Song birds communicate by singing and learn their songs through imitation. Since their discovery in the monkey brain, it has been suggested that mirror neurons mediate the mimicking of behaviour in primates and perhaps also underlie empathy and language acquisition in humans. Prather et al. now show that mirror-like neurons also exist in birds and are involved in song learning.

The authors recorded the activity of individual neurons in the high vocal centre (HVC) — a brain area that is required for learning and producing songs — of swamp sparrows. When they played recordings of a bird's own songs, they found that a large proportion of HVC neurons that project to the avian basal ganglia, HVCx neurons, became active. Interestingly, individual HVCx neurons responded to only one of the songs in the bird's repertoire — the neuron's primary song. Moreover, these neurons fired at a specific time after the onset of the primary-song sequence.

Next the authors showed that HVCx neurons were also active when the bird was singing, and each neuron responded most robustly when the bird sang the neuron's primary song. Moreover, the timing of the firing activity was the same as that which was induced by playing a recording of the song. In other words, HVCx neurons respond to particular songs both when the bird sings them and when it hears them.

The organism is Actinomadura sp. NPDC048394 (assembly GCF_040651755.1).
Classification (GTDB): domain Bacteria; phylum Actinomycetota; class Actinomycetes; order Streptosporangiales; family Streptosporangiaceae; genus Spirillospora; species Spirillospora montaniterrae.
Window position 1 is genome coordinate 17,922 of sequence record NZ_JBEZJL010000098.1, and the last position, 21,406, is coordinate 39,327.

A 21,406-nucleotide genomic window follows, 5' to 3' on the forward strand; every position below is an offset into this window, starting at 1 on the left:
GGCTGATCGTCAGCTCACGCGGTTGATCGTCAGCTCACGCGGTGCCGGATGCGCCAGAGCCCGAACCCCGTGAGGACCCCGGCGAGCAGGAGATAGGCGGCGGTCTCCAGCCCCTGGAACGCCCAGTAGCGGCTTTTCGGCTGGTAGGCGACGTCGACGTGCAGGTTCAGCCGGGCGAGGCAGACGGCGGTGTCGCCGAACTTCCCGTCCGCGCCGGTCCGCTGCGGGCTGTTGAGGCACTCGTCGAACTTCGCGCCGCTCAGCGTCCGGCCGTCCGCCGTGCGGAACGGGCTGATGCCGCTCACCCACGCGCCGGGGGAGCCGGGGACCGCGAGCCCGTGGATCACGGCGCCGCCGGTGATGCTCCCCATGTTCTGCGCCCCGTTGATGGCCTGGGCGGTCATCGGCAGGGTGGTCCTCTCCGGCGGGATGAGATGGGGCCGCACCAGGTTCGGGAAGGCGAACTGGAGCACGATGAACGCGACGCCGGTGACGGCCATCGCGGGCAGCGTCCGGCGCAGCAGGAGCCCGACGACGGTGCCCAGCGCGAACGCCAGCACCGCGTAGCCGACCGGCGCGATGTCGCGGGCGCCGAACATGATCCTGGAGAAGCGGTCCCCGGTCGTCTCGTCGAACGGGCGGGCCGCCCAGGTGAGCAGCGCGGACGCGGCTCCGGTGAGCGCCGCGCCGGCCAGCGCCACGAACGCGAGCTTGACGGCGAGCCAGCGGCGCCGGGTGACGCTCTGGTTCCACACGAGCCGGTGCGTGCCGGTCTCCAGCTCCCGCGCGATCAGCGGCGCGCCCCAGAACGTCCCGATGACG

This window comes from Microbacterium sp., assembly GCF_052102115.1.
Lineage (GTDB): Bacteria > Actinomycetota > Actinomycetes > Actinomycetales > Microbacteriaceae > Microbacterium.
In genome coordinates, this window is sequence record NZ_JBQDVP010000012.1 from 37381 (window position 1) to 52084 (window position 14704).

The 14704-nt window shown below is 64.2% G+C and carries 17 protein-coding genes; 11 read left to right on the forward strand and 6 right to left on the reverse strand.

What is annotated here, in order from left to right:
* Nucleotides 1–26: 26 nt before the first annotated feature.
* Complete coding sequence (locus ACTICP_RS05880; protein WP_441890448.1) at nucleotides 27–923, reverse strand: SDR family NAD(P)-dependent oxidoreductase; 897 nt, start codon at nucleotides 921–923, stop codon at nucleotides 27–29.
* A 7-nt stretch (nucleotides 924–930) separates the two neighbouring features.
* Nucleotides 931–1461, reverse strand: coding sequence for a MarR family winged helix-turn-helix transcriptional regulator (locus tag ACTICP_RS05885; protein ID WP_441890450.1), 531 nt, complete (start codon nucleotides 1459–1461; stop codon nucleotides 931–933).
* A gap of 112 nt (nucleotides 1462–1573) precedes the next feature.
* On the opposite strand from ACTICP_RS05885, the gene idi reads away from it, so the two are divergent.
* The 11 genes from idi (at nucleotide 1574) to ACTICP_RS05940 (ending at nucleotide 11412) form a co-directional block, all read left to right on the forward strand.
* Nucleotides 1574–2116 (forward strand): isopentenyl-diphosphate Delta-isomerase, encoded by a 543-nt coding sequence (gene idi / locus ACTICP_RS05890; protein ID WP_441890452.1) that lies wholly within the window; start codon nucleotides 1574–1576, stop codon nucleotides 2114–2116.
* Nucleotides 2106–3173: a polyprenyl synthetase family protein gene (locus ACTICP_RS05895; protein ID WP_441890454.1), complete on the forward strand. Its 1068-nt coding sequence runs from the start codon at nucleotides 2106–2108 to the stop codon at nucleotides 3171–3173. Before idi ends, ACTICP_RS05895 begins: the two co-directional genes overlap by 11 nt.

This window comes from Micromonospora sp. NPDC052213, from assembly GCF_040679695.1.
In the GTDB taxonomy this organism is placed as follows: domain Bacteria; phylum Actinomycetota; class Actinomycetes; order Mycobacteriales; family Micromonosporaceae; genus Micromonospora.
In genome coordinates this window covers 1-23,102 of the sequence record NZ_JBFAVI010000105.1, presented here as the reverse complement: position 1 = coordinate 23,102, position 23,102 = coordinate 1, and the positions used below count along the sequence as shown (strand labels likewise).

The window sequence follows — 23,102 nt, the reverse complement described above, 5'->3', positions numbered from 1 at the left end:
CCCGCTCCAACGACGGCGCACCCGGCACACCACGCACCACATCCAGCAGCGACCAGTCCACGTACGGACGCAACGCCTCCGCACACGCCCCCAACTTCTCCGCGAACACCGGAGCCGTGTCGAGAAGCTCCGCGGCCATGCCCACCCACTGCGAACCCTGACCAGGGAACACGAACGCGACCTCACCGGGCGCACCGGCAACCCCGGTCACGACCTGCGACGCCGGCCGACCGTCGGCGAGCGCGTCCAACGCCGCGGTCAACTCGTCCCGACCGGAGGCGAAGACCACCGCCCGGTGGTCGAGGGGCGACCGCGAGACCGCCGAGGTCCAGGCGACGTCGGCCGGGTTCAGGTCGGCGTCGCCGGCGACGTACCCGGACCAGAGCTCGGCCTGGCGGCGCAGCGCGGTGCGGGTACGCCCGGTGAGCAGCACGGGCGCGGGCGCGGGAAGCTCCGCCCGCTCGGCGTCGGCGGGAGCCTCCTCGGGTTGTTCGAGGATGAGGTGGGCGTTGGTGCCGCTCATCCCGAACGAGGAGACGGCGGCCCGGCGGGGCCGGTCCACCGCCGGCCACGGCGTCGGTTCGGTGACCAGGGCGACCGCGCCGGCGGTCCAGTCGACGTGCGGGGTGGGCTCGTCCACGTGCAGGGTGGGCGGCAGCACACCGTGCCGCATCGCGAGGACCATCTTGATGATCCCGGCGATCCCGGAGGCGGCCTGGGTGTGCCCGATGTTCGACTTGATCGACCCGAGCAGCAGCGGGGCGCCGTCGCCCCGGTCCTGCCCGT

Interestingly, when a bird heard a song and started singing the same song in response, HVCx neurons stopped responding to the auditory stimulus and instead showed only singing-related activity. This suggests that the activity of HVCx neurons during singing might be due to corollary discharge (a 'copy' of the motor signal that might be used to adjust for changes in sensory input that result from the motor action) rather than to auditory feedback from the bird's own song. Moreover, it shows that the cells have the capacity to switch rapidly from an auditory state to a singing-related 'motor' state. Similar results were found in HVCx neurons from Bengalese finches, indicating that the auditory and motor-state activities of HVCx neurons might reflect a general mechanism by which songbirds learn vocal communication.

In nature, songbirds respond to conspecifics' songs. Although HVCx neurons did not respond when randomly chosen recordings from other swamp sparrows were played, they did show activation in response to songs from other birds that contained note sequences that were similar to those in the neurons' primary songs.

These findings show that there is a remarkable resemblance between HVCx 'auditory-motor' neurons in birds and 'visual-motor' mirror neurons in the frontoparietal cortex in monkeys, which respond when a monkey performs an action or sees that same action being performed. It has been suggested that in humans mirror neurons might have a role in language acquisition, and the findings of Prather et al. provide the first evidence that learned communication, at least in birds, might indeed involve the activation of mirror-like neurons.